Should I pay off my student loans or buy a condo?


My fiancée and I are getting married next month. In addition to paying for the wedding, my parents have offered to either pay off our student loans (about $40,000) or to provide us with an equivalent amount of money for a down-payment on a condo. We are confused as to the best strategy. Which makes the most financial sense? By the way, my father plans to announce either gift during our wedding reception. Do you think this is a good idea?


Congratulations on your upcoming wedding!

From a financial perspective, using a wedding present or graduation gift to pay off student loans or as a down payment on a condo or home saves money by avoiding the interest the borrower would otherwise have to pay. Prepaying a student loan is like earning a tax-free return on investment at the student loan’s interest rate. Similarly, a down payment avoids the need to pay interest on the amount of the down payment at the mortgage’s interest rate. So, the decision should be based on whichever option has the highest interest rate, since that will yield the greatest savings.

There are, however, a few complicating details. Interest on both student loans and home mortgages are deductible for federal income tax purposes, so the comparison should be based on the after-tax equivalent interest rates.

  • The student loan interest deduction is an above-the-line exclusion from income for up to $2,500 per year in interest on federal and private student loans. The student loan interest deduction can be claimed even if the borrower does not itemize.
  • Mortgage interest on up to $1 million in mortgage debt and $100,000 in home equity debt may be deducted on the borrower’s federal income tax returns. The borrower must itemize deductions to claim the mortgage interest deduction.

When considering the impact of the interest deductions on the after-tax interest rates, it is important to adjust the home mortgage interest deduction by the amount of the standard deduction that the taxpayer would otherwise have been entitled to claim. On the other hand, if the down payment is at least 20% of the home’s original value, the buyer may be able to avoid paying for private mortgage insurance (PMI), which can cost about 0.3% to 1.5% of the original loan amount per year, depending on the size of the down payment.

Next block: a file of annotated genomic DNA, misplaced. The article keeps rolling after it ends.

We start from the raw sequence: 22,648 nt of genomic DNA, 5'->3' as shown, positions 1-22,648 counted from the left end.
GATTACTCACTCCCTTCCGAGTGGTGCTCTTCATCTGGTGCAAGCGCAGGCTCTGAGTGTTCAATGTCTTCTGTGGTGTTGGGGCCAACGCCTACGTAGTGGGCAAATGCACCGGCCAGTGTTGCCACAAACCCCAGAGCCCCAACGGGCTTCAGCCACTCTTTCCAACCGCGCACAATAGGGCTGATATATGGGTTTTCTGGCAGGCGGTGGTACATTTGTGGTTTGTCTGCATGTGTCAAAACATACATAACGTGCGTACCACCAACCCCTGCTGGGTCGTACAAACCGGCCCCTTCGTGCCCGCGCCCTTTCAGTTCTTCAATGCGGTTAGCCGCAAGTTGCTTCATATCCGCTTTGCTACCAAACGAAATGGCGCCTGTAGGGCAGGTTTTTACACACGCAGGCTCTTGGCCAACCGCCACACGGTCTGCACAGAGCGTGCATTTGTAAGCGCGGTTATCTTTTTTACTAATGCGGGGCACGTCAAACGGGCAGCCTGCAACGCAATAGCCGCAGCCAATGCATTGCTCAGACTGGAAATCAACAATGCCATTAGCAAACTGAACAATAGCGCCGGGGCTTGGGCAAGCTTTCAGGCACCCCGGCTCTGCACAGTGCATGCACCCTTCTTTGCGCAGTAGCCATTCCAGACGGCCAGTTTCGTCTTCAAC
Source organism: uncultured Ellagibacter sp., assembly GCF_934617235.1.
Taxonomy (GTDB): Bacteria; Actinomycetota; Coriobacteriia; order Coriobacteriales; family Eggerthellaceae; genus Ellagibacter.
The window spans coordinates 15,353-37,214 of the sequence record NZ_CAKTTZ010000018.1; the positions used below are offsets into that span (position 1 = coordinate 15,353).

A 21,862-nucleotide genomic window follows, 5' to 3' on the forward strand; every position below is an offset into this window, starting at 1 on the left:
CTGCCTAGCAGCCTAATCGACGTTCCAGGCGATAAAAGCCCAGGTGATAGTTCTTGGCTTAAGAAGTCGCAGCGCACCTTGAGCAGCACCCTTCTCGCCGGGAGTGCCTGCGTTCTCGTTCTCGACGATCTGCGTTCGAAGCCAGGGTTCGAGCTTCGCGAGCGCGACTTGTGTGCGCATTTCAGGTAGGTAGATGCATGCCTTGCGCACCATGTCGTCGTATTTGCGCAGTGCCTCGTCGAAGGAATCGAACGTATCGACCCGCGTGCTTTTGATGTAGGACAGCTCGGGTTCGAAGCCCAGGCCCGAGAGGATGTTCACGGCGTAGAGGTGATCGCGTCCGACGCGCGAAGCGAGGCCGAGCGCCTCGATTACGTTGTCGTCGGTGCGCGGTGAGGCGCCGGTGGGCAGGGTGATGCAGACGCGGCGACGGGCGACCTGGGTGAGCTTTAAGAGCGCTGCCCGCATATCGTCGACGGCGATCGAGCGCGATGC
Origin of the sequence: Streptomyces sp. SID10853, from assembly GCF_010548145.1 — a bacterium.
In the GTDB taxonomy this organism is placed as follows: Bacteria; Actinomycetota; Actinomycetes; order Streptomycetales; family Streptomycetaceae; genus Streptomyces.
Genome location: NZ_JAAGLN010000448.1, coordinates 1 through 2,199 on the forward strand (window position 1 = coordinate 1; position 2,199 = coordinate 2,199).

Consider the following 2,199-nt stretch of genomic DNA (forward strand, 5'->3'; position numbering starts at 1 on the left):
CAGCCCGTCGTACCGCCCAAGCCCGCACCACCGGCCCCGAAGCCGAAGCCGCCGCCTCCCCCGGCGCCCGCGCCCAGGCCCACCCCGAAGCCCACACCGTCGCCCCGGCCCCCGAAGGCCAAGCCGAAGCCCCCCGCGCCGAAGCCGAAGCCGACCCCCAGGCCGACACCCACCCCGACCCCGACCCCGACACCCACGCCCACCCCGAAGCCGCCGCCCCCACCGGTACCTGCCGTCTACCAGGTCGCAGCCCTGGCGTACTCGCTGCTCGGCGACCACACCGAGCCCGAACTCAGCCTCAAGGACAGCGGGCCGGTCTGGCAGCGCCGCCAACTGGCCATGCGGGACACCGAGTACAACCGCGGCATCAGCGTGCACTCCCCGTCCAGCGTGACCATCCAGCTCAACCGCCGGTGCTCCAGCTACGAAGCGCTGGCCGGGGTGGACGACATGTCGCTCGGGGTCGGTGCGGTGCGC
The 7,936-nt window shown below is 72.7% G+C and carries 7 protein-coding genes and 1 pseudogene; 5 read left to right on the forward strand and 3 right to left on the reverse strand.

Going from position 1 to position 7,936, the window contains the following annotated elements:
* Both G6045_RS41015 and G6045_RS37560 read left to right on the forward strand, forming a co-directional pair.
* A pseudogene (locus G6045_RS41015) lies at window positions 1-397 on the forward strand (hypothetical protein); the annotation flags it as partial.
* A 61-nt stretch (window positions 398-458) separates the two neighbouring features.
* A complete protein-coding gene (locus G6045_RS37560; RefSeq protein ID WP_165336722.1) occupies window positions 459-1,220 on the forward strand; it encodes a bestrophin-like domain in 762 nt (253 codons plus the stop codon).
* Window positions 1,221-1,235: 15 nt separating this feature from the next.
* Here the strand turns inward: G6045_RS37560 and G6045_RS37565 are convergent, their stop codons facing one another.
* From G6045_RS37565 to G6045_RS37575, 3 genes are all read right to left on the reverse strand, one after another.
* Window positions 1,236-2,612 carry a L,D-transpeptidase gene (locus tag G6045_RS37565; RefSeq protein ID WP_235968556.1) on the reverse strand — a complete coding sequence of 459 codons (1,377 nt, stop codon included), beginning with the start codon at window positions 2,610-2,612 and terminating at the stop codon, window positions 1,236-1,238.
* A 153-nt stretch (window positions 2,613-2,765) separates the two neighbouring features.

Of course, this analysis assumes that the newlywed couple will definitely buy a home in the near future. The student loan debt already exists and, thus, is unavoidable. But, buying a home is not a foregone conclusion. The best strategy may involve using the gift to pay off the student loans and to not buy a home immediately, so that the couple can start off with a clean financial slate. By living debt-free, the couple can avoid the financial stress of having a mortgage and the burden of owning and maintaining real estate. They will be able to save for a house down payment quicker without the student loan debt. This also gives them time to learn each other’s real estate preferences, instead of rushing into a house or condo purchase.

With regard to the father announcing the gift during the wedding reception, that’s his decision. There’s nothing you can do to stop him, other than refusing the gift. Generally, people prefer to keep financial matters private. But, the father wants to share his joy at the marriage, so let him celebrate. Let him say whatever he wants to say. Then, thank him graciously for his generosity and tell him how much your parents and the gift mean to you. Just be glad he isn’t sharing embarrassing stories about you when you were a child.